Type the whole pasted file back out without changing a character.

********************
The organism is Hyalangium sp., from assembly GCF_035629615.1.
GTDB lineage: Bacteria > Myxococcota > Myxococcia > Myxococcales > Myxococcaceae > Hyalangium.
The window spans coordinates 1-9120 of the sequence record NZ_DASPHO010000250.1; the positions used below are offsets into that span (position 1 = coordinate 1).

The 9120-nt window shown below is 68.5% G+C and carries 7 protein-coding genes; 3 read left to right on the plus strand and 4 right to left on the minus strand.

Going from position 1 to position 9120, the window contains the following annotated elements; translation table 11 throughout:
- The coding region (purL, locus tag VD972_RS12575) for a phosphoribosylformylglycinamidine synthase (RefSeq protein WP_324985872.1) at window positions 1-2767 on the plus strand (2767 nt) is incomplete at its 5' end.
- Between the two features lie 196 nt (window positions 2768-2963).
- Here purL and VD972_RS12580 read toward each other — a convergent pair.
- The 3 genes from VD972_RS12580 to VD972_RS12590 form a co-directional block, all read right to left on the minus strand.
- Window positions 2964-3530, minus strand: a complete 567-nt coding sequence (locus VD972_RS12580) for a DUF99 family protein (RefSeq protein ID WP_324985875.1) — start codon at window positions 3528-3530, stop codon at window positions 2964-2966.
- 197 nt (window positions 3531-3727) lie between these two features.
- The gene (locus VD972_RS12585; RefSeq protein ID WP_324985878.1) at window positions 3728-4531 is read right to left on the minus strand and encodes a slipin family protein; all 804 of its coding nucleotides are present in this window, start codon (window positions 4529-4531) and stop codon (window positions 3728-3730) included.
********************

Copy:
The organism is Hyalangium sp., from assembly GCF_035629615.1.
GTDB lineage: Bacteria > Myxococcota > Myxococcia > Myxococcales > Myxococcaceae > Hyalangium.
The window spans coordinates 1-9120 of the sequence record NZ_DASPHO010000250.1; the positions used below are offsets into that span (position 1 = coordinate 1).

The 9120-nt window shown below is 68.5% G+C and carries 7 protein-coding genes; 3 read left to right on the plus strand and 4 right to left on the minus strand.

Going from position 1 to position 9120, the window contains the following annotated elements; translation table 11 throughout:
- The coding region (purL, locus tag VD972_RS12575) for a phosphoribosylformylglycinamidine synthase (RefSeq protein WP_324985872.1) at window positions 1-2767 on the plus strand (2767 nt) is incomplete at its 5' end.
- Between the two features lie 196 nt (window positions 2768-2963).
- Here purL and VD972_RS12580 read toward each other — a convergent pair.
- The 3 genes from VD972_RS12580 to VD972_RS12590 form a co-directional block, all read right to left on the minus strand.
- Window positions 2964-3530, minus strand: a complete 567-nt coding sequence (locus VD972_RS12580) for a DUF99 family protein (RefSeq protein ID WP_324985875.1) — start codon at window positions 3528-3530, stop codon at window positions 2964-2966.
- 197 nt (window positions 3531-3727) lie between these two features.
- The gene (locus VD972_RS12585; RefSeq protein ID WP_324985878.1) at window positions 3728-4531 is read right to left on the minus strand and encodes a slipin family protein; all 804 of its coding nucleotides are present in this window, start codon (window positions 4529-4531) and stop codon (window positions 3728-3730) included.